Legacy banks seem doomed. We regularly publish articles that compare the agility and ability of legacy banks to the new, app based competitors. And our conclusion is, generally, that they cannot compete.
Here at Disruptive.Asia we decided to change our bank account from an established bank based in Hong Kong, with a global presence, to a start-up that could cater for all our needs online.
After many months, many forms and many charges for who-knew-what, our account with the Hong Kong bank was closed. Relief all round.
Several months after closing the account, we were contacted by said legacy bank and told there was an outstanding credit card charge, could we please pay it, together with a raft of made-up charges.
We pointed out that we did not have a bank account with them and that they had let this transaction through after we had closed it so it was their fault.
After several minutes of, er, reasonably full and frank discussion, we agreed to pay it, but there was no way we were paying the charges as it was not our fault.
We were then transferred to a supervisor. He agreed that we should just pay the amount. Please pay the money into the relevant account and we will not speak of it again.
We do not have an account.
So, could you pop into the branch, with a cheque?
No, we do not live in Hong Kong.
Could you send us a cheque?
(After stopping laughing) No, we don’t use cheques. Just tell us where to send the money and we will transfer it instantly from the clever app on the phone that our modern bank supplied us with, at no charge.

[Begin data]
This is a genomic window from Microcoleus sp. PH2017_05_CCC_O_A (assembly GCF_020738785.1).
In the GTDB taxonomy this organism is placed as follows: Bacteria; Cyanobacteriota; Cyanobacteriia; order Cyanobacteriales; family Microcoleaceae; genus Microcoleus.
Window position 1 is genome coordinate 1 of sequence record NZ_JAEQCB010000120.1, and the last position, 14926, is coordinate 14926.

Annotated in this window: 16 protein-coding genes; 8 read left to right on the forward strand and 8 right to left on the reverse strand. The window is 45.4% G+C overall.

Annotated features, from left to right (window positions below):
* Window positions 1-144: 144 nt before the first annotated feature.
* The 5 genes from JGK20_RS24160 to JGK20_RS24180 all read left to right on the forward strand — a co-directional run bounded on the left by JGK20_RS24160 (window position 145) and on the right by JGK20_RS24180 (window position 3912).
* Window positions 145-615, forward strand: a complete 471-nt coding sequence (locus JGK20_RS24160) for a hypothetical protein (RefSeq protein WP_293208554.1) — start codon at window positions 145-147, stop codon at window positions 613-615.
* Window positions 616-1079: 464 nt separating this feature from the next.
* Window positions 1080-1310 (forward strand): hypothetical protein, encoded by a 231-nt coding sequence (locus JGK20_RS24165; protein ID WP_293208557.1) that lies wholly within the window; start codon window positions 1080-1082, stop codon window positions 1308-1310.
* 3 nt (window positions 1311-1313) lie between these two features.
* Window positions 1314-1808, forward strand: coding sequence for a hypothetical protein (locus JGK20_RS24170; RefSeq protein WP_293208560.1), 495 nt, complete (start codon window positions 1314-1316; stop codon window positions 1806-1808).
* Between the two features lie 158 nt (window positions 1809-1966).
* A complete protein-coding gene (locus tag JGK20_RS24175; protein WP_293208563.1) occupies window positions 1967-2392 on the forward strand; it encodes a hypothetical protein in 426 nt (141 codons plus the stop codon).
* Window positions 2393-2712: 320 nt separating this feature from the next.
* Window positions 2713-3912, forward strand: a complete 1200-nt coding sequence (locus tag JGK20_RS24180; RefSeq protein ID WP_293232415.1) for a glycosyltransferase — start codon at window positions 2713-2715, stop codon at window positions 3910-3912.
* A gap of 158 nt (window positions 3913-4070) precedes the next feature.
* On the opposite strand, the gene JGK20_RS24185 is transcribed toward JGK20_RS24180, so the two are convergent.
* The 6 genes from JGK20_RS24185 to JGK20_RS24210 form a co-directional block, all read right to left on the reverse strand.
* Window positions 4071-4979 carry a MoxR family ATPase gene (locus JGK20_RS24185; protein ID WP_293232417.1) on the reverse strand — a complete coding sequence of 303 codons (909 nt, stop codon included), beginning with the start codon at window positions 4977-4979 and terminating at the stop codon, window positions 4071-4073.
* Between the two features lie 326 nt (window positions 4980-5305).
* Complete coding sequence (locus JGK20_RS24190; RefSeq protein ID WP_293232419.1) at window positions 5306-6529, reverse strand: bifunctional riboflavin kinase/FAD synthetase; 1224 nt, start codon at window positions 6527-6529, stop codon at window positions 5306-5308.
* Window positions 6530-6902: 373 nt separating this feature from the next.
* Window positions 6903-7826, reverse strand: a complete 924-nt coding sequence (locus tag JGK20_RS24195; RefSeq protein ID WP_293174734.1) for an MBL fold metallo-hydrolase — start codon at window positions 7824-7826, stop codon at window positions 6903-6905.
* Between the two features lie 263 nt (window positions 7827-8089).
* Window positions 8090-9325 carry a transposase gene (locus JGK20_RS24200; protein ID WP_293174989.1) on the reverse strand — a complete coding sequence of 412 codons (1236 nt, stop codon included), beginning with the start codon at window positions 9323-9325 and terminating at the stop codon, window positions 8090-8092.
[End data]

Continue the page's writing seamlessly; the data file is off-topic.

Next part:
Ah. I need to transfer you to somebody else for that.
(No more laughter, much waiting).
Hello, yes, you can transfer the money and there is a HK$65 charge for the transfer.
(Definitely no laughter). No. As we told you, we will pay the outstanding amount but no charges. In fact, after we have transferred the nett amount, you can sue me for the HK$65 – it will cost you a lot more to do that, than just accepting the transfer and drawing a line under it.
There is more detail to the story than that (such as what account to send the money to since our account was closed). But it all proves that legacy banks need to radically rethink their customer service or lose out (which these guys did – we closed the account).
Maybe they don’t care. Maybe most of the old incumbents are repositioning themselves as big banks for big business. Maybe they prefer sitting in panelled rooms discussing the redistribution of billions of dollars of debt, rather than providing instant, seamless customer service for consumers.
Perhaps we should redefine our thought that legacy banks cannot compete to legacy banks cannot compete at a retail level. And maybe they are right not to want to.
PS: We closed the account because we were regularly inflicted with demands to prove our identities, legal status, tax abodes, etc. because this particular bank and its antiquated systems and checks was subjected to a multi-billion dollar money-laundering debacle. So all customers were then considered to be potential money-launderers, including us. Add to that the incessant and inexplicable range of charges and you can see why so many people and SMEs are flocking to the fintech-fired virtual banks.